During the recent
Spiral 3 at-sea testing conducted in the Pacific Ocean, the
FIAC Defense System was installed in standard U.S. Navy mission
modules and loaded aboard Lockheed Martin's Sea SLICE research
vessel. With the exception of live lasing and live missile firing,
the fully functional system successfully demonstrated its ability
to detect and identify multiple potential threats at greater
distances than what can be currently done using existing systems.
During the next phase of testing - Spirals 4 and 5 - the FIAC
Defense System will include at-sea operations on a U.S. Navy
test range with live lasing and surface-to-surface firings of
Hellfire missiles against multiple FIAC threat scenarios.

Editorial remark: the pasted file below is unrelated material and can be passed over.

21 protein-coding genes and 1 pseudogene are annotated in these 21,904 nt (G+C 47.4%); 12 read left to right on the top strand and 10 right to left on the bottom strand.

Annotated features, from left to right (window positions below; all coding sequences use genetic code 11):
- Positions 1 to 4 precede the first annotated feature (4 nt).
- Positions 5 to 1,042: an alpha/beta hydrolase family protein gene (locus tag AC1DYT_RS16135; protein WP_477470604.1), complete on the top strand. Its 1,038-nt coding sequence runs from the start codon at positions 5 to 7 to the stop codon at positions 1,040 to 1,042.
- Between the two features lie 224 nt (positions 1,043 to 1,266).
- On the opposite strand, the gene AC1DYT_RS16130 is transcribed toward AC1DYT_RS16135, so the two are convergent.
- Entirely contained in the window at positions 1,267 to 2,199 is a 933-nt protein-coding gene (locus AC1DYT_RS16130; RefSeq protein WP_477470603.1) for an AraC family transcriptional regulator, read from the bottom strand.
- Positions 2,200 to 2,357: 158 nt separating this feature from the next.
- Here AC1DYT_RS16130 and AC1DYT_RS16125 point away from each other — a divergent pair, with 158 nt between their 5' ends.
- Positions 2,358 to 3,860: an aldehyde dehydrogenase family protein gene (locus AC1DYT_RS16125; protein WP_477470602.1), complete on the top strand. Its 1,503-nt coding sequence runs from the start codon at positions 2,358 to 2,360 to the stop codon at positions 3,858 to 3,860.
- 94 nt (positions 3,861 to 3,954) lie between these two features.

"The FIAC Defense System provides the ability to protect
ships from one of their most serious littoral threats,"
said Dave Broadbent, vice president and general manager of Lockheed
Martin's Littoral Ships & Systems line of business in Baltimore,
which is leading the industry team. "By investing our own
research and development funds and relying primarily on existing,
off-the-shelf software and hardware, Lockheed Martin and its
partners are providing an affordable solution that can now be
brought to market much faster than a custom-designed system."
Other Lockheed Martin businesses partnered on the FIAC Defense
System include Integrated Systems & Solutions in Valley
Forge, PA; Missiles and Fire Control in Orlando, FL; and Simulation,
Training and Support in Orlando. U.S. Navy partners include
the Program Executive Office for Integrated Warfare Systems,
Helo Strike Maritime Weapons School Pacific and the Surface
Warfare Development Group. Other industry partners include Terma,
of Denmark; FLIR Systems Inc. based in Oregon; and Cisco Systems,
headquartered in California.